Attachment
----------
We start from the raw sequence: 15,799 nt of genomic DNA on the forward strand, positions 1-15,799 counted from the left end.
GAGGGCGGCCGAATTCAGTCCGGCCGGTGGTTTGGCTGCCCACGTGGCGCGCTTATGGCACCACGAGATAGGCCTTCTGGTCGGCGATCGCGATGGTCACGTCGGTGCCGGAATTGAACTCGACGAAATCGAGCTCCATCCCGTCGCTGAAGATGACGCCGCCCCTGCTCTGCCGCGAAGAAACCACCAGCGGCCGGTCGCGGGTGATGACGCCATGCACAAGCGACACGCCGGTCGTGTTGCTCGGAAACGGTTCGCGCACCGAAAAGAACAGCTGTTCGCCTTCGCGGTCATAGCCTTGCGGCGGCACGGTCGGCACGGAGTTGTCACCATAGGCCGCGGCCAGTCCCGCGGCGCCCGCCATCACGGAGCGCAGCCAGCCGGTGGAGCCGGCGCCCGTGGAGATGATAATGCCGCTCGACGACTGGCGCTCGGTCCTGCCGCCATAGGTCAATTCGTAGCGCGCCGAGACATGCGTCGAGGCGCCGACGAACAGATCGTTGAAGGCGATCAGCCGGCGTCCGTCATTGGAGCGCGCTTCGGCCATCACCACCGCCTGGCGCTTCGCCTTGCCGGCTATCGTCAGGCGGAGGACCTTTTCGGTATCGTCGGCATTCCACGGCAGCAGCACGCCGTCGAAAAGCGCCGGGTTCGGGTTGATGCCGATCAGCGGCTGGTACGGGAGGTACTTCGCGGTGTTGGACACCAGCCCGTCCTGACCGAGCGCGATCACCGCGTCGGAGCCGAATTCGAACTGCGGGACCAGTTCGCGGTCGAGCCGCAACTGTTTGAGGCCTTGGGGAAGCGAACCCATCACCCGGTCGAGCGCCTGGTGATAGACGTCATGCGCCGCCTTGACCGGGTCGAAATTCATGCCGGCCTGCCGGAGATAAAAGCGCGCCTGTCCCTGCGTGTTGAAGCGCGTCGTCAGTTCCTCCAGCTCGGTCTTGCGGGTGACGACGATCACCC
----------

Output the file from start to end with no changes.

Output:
We start from the raw sequence: 15,799 nt of genomic DNA on the forward strand, positions 1-15,799 counted from the left end.
GAGGGCGGCCGAATTCAGTCCGGCCGGTGGTTTGGCTGCCCACGTGGCGCGCTTATGGCACCACGAGATAGGCCTTCTGGTCGGCGATCGCGATGGTCACGTCGGTGCCGGAATTGAACTCGACGAAATCGAGCTCCATCCCGTCGCTGAAGATGACGCCGCCCCTGCTCTGCCGCGAAGAAACCACCAGCGGCCGGTCGCGGGTGATGACGCCATGCACAAGCGACACGCCGGTCGTGTTGCTCGGAAACGGTTCGCGCACCGAAAAGAACAGCTGTTCGCCTTCGCGGTCATAGCCTTGCGGCGGCACGGTCGGCACGGAGTTGTCACCATAGGCCGCGGCCAGTCCCGCGGCGCCCGCCATCACGGAGCGCAGCCAGCCGGTGGAGCCGGCGCCCGTGGAGATGATAATGCCGCTCGACGACTGGCGCTCGGTCCTGCCGCCATAGGTCAATTCGTAGCGCGCCGAGACATGCGTCGAGGCGCCGACGAACAGATCGTTGAAGGCGATCAGCCGGCGTCCGTCATTGGAGCGCGCTTCGGCCATCACCACCGCCTGGCGCTTCGCCTTGCCGGCTATCGTCAGGCGGAGGACCTTTTCGGTATCGTCGGCATTCCACGGCAGCAGCACGCCGTCGAAAAGCGCCGGGTTCGGGTTGATGCCGATCAGCGGCTGGTACGGGAGGTACTTCGCGGTGTTGGACACCAGCCCGTCCTGACCGAGCGCGATCACCGCGTCGGAGCCGAATTCGAACTGCGGGACCAGTTCGCGGTCGAGCCGCAACTGTTTGAGGCCTTGGGGAAGCGAACCCATCACCCGGTCGAGCGCCTGGTGATAGACGTCATGCGCCGCCTTGACCGGGTCGAAATTCATGCCGGCCTGCCGGAGATAAAAGCGCGCCTGTCCCTGCGTGTTGAAGCGCGTCGTCAGTTCCTCCAGCTCGGTCTTGCGGGTGACGACGATCACCC